The downtown area has not been gentrified like in so many Florida towns.

It is a collection of interesting old buildings and quite a few that have seen better days.

Brooksville Avenue homeHome on Brooksville Avenue

It's a real town where people live, work, play and enjoy the many good restaurants in the area.

Unlike most of table-flat Florida, Brooksville and Hernando County have many rolling hills. Some of them are among the highest elevations in Florida.

Chinsegut Hill Manor HouseChinsegut Hill Manor House

One of the most interesting attractions in Brooksville is Chinsegut Hill Manor House, known locally also as Mount Airy, Snow Hill or just The Hill.

This is a historic site that was originally the plantation of Colonel Byrd Pearson from South Carolina who named his sprawling estate "Mount Airy".  

The house was partially completed before Florida became a state. The property has had other uses and names over the years.


Another place that's fun to visit in Brooksville is the Hernando Heritage Museum at 601 Museum Court.  It is located within the historic May-Stringer House. 

May-Stringer HouseMay-Stringer House

The house is on the National Register of Historic Places, and features many artifacts and Victorian era rooms.



Tom "Tommy" Bronson, Sr., is a well known successful businessman in Brooksville.  He graduated from Gainesville's P.K. Yonge High School in 1954, and wanted to play football for the University of Florida Gators.

They made a mistake and passed him up, so he went to the University of Tennessee where he had an outstanding football career.  He even helped beat the Gators!

Bronson was drafted by the Detroit Lions in the 1958 NFL draft.  As the last player drafted, he received that year's title of "Mr. Irrelevant".

He has certainly not been irrelevant in his business and civic enterprises in Brooksville and elsewhere.

Jake Varn is a distinguished lawyer whose hometown is Brooksville.  After graduating from the University of Florida with degrees in civil engineering and law, he began a long and distinguished career in public service. 

Starting as general counsel with the Southwest Florida Water Management District, he steadily advanced in the public sector and became the only person in history to serve both as Florida's Secretary of the Florida Department of Environmental Regulation and as Secretary of the Florida Department of Transportation.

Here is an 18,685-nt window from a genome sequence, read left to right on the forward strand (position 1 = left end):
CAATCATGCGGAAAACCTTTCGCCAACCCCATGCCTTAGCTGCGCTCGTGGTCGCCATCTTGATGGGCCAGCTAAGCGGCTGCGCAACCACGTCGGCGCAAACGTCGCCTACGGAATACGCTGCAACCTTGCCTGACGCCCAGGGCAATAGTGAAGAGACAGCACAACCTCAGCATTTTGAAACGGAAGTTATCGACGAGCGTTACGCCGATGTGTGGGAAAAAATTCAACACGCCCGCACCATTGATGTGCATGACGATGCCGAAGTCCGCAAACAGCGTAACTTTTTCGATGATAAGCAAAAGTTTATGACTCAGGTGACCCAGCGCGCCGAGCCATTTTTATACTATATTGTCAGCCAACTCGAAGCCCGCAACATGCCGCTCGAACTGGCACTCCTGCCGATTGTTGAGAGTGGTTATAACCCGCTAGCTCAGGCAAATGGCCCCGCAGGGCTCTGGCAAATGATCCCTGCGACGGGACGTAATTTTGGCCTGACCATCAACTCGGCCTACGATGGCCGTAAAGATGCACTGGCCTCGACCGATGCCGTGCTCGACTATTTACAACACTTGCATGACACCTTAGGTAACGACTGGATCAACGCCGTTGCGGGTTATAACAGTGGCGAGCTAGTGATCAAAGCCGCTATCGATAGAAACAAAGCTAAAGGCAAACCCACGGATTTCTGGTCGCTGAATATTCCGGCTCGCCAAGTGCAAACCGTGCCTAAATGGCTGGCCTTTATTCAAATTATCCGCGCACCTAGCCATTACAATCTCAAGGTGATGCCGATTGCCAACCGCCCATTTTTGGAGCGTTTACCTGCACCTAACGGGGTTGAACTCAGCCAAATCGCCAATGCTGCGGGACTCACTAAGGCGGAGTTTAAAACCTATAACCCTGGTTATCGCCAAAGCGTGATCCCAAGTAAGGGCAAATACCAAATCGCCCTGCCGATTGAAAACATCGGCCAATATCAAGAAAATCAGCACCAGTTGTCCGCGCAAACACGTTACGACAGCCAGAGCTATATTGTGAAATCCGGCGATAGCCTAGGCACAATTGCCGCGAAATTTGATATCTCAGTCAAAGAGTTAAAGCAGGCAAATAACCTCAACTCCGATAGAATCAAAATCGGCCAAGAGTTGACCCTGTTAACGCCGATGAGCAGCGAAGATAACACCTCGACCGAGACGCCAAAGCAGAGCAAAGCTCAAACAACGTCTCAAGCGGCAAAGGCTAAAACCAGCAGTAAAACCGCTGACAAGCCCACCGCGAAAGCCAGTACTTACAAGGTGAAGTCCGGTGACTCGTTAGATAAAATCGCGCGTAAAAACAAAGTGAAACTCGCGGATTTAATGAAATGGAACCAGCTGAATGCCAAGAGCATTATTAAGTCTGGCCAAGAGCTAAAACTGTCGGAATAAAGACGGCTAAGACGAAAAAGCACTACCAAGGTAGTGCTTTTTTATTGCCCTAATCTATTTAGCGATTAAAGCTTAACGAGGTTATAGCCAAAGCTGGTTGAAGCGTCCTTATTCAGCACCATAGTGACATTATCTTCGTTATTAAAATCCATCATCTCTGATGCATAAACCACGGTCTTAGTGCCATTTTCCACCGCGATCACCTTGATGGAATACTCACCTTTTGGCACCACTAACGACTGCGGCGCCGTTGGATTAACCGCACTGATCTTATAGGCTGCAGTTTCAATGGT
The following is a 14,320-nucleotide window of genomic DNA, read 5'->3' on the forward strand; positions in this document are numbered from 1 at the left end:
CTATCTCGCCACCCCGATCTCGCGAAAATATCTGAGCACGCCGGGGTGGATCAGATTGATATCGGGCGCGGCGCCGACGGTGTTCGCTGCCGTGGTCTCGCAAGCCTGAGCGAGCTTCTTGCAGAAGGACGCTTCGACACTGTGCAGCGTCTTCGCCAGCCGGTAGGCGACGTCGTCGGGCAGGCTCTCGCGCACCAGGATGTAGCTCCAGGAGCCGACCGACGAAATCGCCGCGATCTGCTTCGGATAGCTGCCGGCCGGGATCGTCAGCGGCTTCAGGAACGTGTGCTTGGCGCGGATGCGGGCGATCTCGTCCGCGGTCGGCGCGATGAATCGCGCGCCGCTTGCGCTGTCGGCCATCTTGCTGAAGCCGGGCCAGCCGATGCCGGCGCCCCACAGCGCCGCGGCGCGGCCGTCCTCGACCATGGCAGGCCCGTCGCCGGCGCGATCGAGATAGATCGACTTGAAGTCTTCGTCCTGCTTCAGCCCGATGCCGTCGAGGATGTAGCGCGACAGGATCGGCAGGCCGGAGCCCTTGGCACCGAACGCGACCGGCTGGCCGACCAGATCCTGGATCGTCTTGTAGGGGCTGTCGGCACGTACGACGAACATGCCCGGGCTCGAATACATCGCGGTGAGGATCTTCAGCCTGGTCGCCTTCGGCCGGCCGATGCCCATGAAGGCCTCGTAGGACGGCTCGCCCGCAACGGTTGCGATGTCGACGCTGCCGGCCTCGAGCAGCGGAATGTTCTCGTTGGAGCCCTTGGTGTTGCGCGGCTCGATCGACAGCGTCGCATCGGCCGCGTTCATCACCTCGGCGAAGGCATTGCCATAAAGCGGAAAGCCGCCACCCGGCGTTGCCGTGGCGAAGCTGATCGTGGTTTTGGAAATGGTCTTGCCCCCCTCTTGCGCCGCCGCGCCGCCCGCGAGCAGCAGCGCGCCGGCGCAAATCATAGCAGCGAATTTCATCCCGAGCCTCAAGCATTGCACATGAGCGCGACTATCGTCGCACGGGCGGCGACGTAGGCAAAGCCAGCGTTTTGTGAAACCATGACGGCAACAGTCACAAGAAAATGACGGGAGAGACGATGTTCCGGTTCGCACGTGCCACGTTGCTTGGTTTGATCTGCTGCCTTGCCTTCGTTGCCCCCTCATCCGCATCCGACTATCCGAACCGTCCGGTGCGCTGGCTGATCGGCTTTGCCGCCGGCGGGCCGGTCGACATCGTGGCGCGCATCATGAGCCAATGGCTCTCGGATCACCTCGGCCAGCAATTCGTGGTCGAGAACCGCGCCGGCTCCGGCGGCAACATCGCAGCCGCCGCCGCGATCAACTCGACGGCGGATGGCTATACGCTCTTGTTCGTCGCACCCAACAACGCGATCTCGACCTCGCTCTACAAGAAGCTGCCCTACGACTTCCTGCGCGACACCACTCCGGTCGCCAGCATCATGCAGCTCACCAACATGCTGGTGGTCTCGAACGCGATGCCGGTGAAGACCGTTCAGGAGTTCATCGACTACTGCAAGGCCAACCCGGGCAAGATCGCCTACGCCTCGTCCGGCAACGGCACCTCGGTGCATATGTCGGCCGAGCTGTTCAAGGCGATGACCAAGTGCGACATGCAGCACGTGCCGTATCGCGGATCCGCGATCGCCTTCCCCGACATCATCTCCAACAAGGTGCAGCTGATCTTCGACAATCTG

He has received many honors including being consistently recognized in the list of The Best Lawyers in America and was noted by Florida Trend Magazine as a "Florida Legal Elite."   

Recommended Brooksville Restaurant


101 North Main Street
Brooksville, Florida
Tel 352-799-2789

The Main Street Eatery has been serving homemade lunch, and only lunch, since it was opened in 1989 by Mr. and Mrs. Bill Bell. 

Main Street EateryMain Street Eatery

It is very popular with the locals who work in the nearby shops and government buildings, but it has also been discovered by tourists.

The paper table mats have ads for many of the downtown Brooksville businesses, so it is a good place to get oriented.

The Eatery has a delicious selection of sandwiches, salads, soups and desserts. Their offerings range from healthy to decadent.

For example, you can have their house salad with garden fresh veggies, celery and carrots and a healthy dressing.

Or you can also have their Buzzard Breath Chili, a spicy concoction topped with Cheddar Cheese and crispy tortilla chips.

If you can eat one bowl of this hot chili, the second bowl is free.

They serve spicy chicken wings, cheese nachos, pasta salad, Greek salad, and even have a diet platter made with Jell-O and cottage cheese.

All of their sandwiches are made using 97% fat free meats.

They proclaim that their Cuban sandwich is the finest north of Havana. That would include those in Miami, of course, so that is quite a claim!

Main Street EateryMain Street Eatery

My favorite soup at this cozy small restaurant is their "Bill's Famous Cajun Bean with Hamburger Soup". 

This delicious meal is not as spicy as the chili, and is sometimes made with three or four different kinds of beans.

I once asked Mrs. Bell for the recipe and was politely refused, so I just have to keep going up there to have it when the craving hits me.

The interior of Main Street Eatery is "retro art deco", with a small counter and maybe two or three booths and ten tables.

It's smack dab in the middle of historic downtown Brooksville.

They even have free WiFi if you get lonely for your e-mail.